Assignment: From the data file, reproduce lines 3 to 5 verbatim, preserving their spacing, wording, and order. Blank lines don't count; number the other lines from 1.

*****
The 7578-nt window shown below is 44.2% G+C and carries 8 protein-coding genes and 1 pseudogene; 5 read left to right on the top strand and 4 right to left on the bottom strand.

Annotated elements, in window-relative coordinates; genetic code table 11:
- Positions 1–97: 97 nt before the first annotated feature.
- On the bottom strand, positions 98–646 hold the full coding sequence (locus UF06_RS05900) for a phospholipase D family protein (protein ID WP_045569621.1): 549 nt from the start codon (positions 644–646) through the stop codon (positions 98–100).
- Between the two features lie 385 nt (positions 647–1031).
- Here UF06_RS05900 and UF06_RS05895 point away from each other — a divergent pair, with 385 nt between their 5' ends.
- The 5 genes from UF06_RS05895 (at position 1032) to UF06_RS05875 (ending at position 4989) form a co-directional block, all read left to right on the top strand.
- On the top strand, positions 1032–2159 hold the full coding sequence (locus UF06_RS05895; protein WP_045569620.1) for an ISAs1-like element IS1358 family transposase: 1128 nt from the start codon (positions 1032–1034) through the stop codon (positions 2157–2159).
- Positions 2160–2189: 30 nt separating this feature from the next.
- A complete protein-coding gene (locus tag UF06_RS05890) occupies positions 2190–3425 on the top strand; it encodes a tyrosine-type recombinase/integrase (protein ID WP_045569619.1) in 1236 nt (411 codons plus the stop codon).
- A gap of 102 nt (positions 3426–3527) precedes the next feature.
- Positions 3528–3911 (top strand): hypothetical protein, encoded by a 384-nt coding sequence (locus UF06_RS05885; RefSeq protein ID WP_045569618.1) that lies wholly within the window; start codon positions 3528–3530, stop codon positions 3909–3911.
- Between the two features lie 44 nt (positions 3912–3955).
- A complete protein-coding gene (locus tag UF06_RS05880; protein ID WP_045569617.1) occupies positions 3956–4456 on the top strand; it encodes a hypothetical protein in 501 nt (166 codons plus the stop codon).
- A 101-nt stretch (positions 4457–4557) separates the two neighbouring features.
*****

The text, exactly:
- Positions 1–97: 97 nt before the first annotated feature.
- On the bottom strand, positions 98–646 hold the full coding sequence (locus UF06_RS05900) for a phospholipase D family protein (protein ID WP_045569621.1): 549 nt from the start codon (positions 644–646) through the stop codon (positions 98–100).
- Between the two features lie 385 nt (positions 647–1031).